A racy ride with sensible geometry, we tested the latest offering from Dolan

Product Overview

Overall rating:

Score 8

Dolan Ares SL

Pros:

  • Clean lines
  • Racy ride
  • Sensible geometry
  • Great value for money

Cons:

  • If you want aero, look elsewhere

Product:

Dolan Ares SL

Manufacturer:

Price as reviewed:

£2,849.99

If it ain’t broke don’t fix it might be a good maxim for Dolan’s Ares. The Ares SL is the same bike that the UCI Continental An Post-Sean Kelly team rode in 2011 and 2012 — a bike that proved to be unbreakable even under Niko Eeckhout, the former Belgium champion who was nicknamed ‘Rambo’ — albeit with a few tweaks and a fair bit of weight shaved off.

Value

We were incredibly impressed when we tested the green-
liveried An Post bike at the time. It was a genuine pro bike, right up there in performance with the team machines from the big brands — but at a fraction of the price. Three years on, will the updated Ares SL still offer the same unbeatable combination of high speed and low spend?

Frame

The Ares SL is lighter than the original Ares by 110g, and is now electronic groupset-ready. It also has a BB30 shell and tapered headset. The carbon used is a combination of 30-40 ton and 50 ton. There is higher rated carbon around, but this is as stiff as you will ever want or need. Besides, the Ares SL, despite having lost 110g, is still over the kilo mark (1.2kg claimed) meaning wall thicknesses can be more substantial than those of the current silly-light frames in the pro peloton — resulting in a tough frame.

The one-piece moulded fork is a claimed 50 per cent stiffer and 40g lighter than the previous version.

Dolan has gone for an oversized 31.6mm seatpost — arguably too stiff for many frames, but that is the right choice for one as compact as this where there could be a foot or more between the top of the saddle and the top tube.

The finish is good, with a now almost retro-looking 3K-carbon weave alongside the lustrous red and white paint.

Superb performance from the Chorus brakes

Superb performance from the Chorus brakes

Specification

This special edition Dolan Ares SL comes with the new Campagnolo Chorus groupset, but you can build your own bike as you so wish through the Dolan website.

We don’t have the space for a full review of the new Chorus groupset here, but suffice to say it is a massive improvement. The new chainset with its four-arm spider is the most noticeable upgrade visually. It’s difficult for ordinary mortals to detect increased stiffness in what was already a stiff chainset, but what Campagnolo has done with the shifting is unmissable. There’s a new snappiness at the paddle — it even sounds louder — that moves the chain to a larger sprocket with a new speed and accuracy. The Chorus skeleton brakes are feather light and frighteningly powerful paired with the aluminium braking surface of the Bullet wheels. As for the wheels themselves, perhaps the decals are a little shouty but then the new Bullets are worth shouting about. Interestingly they don’t have the fat rim profiles of the latest generation of aero wheels. You’d have to do an independent wind tunnel test to definitively say whether they were slower or faster, but what’s for sure is that they screamed around our regular test loops, both in terms of the noise they make and the speed at which they travel.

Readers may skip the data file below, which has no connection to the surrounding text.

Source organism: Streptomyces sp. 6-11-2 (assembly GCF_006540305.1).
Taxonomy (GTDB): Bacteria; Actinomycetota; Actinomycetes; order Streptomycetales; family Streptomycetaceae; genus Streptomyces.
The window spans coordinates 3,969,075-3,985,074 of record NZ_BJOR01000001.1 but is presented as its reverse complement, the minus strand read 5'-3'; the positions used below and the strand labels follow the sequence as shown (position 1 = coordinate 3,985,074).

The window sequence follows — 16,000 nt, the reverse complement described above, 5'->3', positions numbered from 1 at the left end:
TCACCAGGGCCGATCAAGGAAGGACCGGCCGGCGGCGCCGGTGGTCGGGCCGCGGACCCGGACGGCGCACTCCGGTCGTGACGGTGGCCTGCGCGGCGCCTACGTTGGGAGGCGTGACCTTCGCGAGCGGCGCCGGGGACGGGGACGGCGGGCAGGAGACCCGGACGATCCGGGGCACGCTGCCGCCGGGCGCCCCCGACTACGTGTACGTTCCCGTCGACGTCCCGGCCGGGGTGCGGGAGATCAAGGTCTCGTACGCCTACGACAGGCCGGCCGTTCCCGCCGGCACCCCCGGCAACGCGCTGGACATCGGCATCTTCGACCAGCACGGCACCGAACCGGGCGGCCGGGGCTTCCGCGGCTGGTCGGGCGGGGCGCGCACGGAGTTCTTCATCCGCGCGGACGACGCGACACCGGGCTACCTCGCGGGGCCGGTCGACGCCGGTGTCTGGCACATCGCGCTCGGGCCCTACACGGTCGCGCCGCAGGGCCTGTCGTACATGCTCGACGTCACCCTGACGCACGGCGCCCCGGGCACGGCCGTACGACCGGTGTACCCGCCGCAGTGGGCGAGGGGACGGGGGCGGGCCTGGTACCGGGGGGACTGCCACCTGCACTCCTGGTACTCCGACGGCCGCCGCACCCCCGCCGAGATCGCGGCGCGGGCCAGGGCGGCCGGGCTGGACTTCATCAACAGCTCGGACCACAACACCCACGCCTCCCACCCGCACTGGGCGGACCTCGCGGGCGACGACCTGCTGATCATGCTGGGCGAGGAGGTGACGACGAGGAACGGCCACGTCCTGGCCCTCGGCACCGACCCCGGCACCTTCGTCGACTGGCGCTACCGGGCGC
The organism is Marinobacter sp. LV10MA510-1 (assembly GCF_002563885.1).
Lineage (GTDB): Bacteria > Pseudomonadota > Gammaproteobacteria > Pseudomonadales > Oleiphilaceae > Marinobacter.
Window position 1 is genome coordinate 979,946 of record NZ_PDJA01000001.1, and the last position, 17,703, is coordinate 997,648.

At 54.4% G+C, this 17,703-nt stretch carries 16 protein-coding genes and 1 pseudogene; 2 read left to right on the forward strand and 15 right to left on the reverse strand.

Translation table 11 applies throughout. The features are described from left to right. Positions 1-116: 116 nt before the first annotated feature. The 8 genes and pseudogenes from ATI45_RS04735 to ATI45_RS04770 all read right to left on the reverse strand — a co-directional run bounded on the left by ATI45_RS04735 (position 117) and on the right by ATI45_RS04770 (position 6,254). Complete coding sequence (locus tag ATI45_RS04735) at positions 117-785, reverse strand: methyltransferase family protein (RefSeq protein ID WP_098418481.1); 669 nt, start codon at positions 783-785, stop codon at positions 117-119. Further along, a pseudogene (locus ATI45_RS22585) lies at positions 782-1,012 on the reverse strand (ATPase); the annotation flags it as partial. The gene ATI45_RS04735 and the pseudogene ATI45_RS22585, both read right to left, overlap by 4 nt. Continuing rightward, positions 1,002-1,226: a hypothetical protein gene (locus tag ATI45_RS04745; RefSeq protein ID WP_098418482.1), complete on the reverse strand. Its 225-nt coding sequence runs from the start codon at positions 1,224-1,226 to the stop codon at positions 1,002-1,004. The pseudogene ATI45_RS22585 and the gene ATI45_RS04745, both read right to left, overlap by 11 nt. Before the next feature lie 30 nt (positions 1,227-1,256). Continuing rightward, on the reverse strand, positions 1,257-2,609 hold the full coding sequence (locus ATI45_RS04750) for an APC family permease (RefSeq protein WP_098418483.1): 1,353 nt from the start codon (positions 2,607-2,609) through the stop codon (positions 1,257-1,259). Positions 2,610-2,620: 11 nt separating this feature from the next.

Revised four-arm crank is stiffer

Revised four-arm crank is stiffer

Riding

It was pure joy to jump on the Ares SL after a winter of plugging away on a low-end aluminium mudguard bike. The Ares SL — as a good carbon frame should do — accelerates with ease, feels beautifully light, in touch with the road and has a taut springiness that cushions the contact points from lumps in the road, in a way metal frames don’t. Having said that, the Ares doesn’t have the plushness of some of the current pro frames and with this spec on deep-section wheels, it’s built more for speed than comfort. It sounds like an oxymoron but hard efforts are more comfortable than sitting up and twiddling.

The geometry is exactly right — the head angle is half a degree slacker than the seat angle to give predictable high-speed handling and stability.

Verdict